GSA Connects 2021 in Portland, Oregon

Paper No. 25-1
Presentation Time: 9:00 AM-1:00 PM


PROTHERO, Donald, Geological Sciences, Cal Poly Pomona, 3801 West Temple Ave, Pomona, CA 91768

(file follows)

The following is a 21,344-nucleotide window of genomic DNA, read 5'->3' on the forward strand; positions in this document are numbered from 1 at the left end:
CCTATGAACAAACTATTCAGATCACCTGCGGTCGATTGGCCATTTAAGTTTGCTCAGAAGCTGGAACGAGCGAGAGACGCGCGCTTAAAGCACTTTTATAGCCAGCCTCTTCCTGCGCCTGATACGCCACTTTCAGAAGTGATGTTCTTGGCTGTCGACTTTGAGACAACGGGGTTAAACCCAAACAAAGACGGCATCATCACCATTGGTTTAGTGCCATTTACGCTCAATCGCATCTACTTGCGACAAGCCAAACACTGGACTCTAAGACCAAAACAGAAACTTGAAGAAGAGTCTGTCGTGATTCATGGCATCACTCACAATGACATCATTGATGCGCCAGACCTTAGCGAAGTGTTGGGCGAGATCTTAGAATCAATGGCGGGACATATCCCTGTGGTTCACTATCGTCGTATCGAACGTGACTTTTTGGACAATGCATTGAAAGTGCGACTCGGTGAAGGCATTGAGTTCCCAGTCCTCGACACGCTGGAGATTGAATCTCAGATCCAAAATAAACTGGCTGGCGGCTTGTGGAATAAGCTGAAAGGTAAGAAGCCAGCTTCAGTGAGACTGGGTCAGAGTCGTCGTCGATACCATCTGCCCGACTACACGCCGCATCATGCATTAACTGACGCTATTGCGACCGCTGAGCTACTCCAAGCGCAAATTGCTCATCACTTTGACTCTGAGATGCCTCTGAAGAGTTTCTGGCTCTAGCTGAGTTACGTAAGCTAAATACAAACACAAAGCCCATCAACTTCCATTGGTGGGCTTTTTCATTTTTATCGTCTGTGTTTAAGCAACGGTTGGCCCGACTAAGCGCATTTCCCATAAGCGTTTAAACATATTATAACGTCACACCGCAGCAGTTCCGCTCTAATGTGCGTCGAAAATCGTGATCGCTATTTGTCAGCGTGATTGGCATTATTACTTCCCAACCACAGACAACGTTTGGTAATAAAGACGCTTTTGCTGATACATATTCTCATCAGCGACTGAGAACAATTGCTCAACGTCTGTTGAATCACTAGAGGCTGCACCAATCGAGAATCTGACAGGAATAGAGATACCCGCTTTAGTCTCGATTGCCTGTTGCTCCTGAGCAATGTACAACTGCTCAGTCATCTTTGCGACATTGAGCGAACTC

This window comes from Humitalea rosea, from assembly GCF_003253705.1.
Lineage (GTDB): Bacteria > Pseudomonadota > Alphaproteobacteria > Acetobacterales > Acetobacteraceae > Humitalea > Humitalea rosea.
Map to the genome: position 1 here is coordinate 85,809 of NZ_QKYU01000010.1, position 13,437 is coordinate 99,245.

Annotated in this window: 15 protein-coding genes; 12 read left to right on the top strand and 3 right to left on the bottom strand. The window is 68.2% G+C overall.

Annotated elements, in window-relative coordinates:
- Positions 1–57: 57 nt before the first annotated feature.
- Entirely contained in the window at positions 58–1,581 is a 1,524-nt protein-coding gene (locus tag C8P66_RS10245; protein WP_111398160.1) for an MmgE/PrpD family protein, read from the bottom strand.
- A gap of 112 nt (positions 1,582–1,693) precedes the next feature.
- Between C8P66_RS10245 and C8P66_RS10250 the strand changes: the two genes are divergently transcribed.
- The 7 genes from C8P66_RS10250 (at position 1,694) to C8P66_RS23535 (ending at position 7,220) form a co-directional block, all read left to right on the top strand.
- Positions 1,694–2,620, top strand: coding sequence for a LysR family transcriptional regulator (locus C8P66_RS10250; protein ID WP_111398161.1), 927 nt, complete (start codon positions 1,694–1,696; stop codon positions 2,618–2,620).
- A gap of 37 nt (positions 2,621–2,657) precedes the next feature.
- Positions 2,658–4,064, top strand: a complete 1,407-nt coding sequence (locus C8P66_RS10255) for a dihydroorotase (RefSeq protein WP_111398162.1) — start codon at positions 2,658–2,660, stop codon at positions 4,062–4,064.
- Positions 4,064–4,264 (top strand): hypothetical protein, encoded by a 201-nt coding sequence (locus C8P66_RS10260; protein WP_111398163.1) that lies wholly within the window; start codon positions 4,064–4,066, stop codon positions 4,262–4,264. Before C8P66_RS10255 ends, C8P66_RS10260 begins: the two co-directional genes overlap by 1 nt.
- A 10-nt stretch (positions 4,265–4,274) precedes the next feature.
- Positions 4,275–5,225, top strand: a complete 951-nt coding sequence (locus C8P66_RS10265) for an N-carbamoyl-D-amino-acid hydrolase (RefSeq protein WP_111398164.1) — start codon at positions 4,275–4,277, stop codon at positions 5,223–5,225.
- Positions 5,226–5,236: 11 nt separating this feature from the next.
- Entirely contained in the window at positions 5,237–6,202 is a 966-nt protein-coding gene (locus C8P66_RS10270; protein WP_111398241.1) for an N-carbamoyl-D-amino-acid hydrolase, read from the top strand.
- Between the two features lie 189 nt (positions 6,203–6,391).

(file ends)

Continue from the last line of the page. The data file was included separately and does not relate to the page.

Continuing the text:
The family Tayassuidae (peccaries or javelinas) is a group of New World suiform artiodactyls with an ecology much like that of the family Suidae, the true pigs of the Old World. Their last common ancestor with the family Suidae was over 37 million years ago, and since then tayassuids have evolved and diversified in isolation in North America (and eventually South America) independent of the suids. Even though there are only three living genera in the Americas today, peccaries were once much more diverse. Previous studies recognized only 7-12 genera of peccaries in North America, but very little research has been published on them in decades, and most of that research became obsolete with the large collections of good specimens newly available. I recognize 26 genera and 35 valid species in North America (all but one of them extinct). The earliest tayassuids included the genera Perchoerus and Thinohyus from the late Eocene to late Oligocene, followed by a late Oligocene-early Miocene radiation of the hesperhyine peccaries (8 genera and 8 species). Meanwhile, in the early and middle Miocene, the main lineages of Tayassuinae diversified, culminating with 10 genera (3 of them new) in the middle-late Miocene. Many of these late Miocene peccaries had a variety of bizarre ridges and crests flaring out from their cheekbones. The paraphyletic wastebasket taxon Prosthennops had long obscured this diversity of late Miocene peccaries, but that genus is now restricted to only its type species. By the latest Miocene, peccary diversity reduced to just a few genera, culminating with the two common Pliocene-Pleistocene genera, the flat-headed peccary Platygonus, and the long-nosed peccary Mylohyus. A new phylogeny of the family is proposed, based on a large suite of characters from not only the teeth and skulls, but also in the maxillo-palatine and choanal region unknown to most previous workers. Much of what is written online and in the paleobiological databases about peccaries is now obsolete. As a result, diversity curves based on the outdated information on the PBDB are completely the opposite of the actual pattern. Fossils of the group are so rare and unpredictable in their occurrence that peccaries cannot be used for robust biogeographic analyses.